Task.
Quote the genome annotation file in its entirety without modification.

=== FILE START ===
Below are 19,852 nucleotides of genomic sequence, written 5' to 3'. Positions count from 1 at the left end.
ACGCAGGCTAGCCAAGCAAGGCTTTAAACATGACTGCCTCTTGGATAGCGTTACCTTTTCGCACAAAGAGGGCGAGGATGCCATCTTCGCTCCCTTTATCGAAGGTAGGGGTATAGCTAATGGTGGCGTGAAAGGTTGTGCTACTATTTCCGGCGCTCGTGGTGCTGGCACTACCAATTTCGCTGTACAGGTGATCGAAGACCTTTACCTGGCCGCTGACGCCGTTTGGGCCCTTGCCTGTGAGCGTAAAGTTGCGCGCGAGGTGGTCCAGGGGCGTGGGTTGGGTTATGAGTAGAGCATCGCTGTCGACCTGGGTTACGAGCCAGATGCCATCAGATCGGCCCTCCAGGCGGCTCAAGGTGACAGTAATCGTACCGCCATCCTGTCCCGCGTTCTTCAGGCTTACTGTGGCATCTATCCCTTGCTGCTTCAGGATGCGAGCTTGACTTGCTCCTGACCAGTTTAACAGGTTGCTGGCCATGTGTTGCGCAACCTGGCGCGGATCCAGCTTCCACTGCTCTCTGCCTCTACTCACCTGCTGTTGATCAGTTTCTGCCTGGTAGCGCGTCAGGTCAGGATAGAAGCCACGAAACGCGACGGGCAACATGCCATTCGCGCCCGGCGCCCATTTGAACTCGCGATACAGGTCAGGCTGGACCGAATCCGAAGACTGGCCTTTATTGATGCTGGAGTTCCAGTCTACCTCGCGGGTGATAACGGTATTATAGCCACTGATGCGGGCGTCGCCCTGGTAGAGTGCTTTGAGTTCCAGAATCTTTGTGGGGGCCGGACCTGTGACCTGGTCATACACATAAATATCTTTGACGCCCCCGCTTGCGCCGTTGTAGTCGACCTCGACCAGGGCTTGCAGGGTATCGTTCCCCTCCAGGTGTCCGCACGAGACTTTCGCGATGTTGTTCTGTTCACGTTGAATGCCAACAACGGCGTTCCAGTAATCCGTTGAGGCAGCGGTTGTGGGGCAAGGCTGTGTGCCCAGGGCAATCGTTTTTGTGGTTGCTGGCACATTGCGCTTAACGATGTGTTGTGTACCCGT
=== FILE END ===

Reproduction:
Below are 19,852 nucleotides of genomic sequence, written 5' to 3'. Positions count from 1 at the left end.
ACGCAGGCTAGCCAAGCAAGGCTTTAAACATGACTGCCTCTTGGATAGCGTTACCTTTTCGCACAAAGAGGGCGAGGATGCCATCTTCGCTCCCTTTATCGAAGGTAGGGGTATAGCTAATGGTGGCGTGAAAGGTTGTGCTACTATTTCCGGCGCTCGTGGTGCTGGCACTACCAATTTCGCTGTACAGGTGATCGAAGACCTTTACCTGGCCGCTGACGCCGTTTGGGCCCTTGCCTGTGAGCGTAAAGTTGCGCGCGAGGTGGTCCAGGGGCGTGGGTTGGGTTATGAGTAGAGCATCGCTGTCGACCTGGGTTACGAGCCAGATGCCATCAGATCGGCCCTCCAGGCGGCTCAAGGTGACAGTAATCGTACCGCCATCCTGTCCCGCGTTCTTCAGGCTTACTGTGGCATCTATCCCTTGCTGCTTCAGGATGCGAGCTTGACTTGCTCCTGACCAGTTTAACAGGTTGCTGGCCATGTGTTGCGCAACCTGGCGCGGATCCAGCTTCCACTGCTCTCTGCCTCTACTCACCTGCTGTTGATCAGTTTCTGCCTGGTAGCGCGTCAGGTCAGGATAGAAGCCACGAAACGCGACGGGCAACATGCCATTCGCGCCCGGCGCCCATTTGAACTCGCGATACAGGTCAGGCTGGACCGAATCCGAAGACTGGCCTTTATTGATGCTGGAGTTCCAGTCTACCTCGCGGGTGATAACGGTATTATAGCCACTGATGCGGGCGTCGCCCTGGTAGAGTGCTTTGAGTTCCAGAATCTTTGTGGGGGCCGGACCTGTGACCTGGTCATACACATAAATATCTTTGACGCCCCCGCTTGCGCCGTTGTAGTCGACCTCGACCAGGGCTTGCAGGGTATCGTTCCCCTCCAGGTGTCCGCACGAGACTTTCGCGATGTTGTTCTGTTCACGTTGAATGCCAACAACGGCGTTCCAGTAATCCGTTGAGGCAGCGGTTGTGGGGCAAGGCTGTGTGCCCAGGGCAATCGTTTTTGTGGTTGCTGGCACATTGCGCTTAACGATGTGTTGTGTACCCGT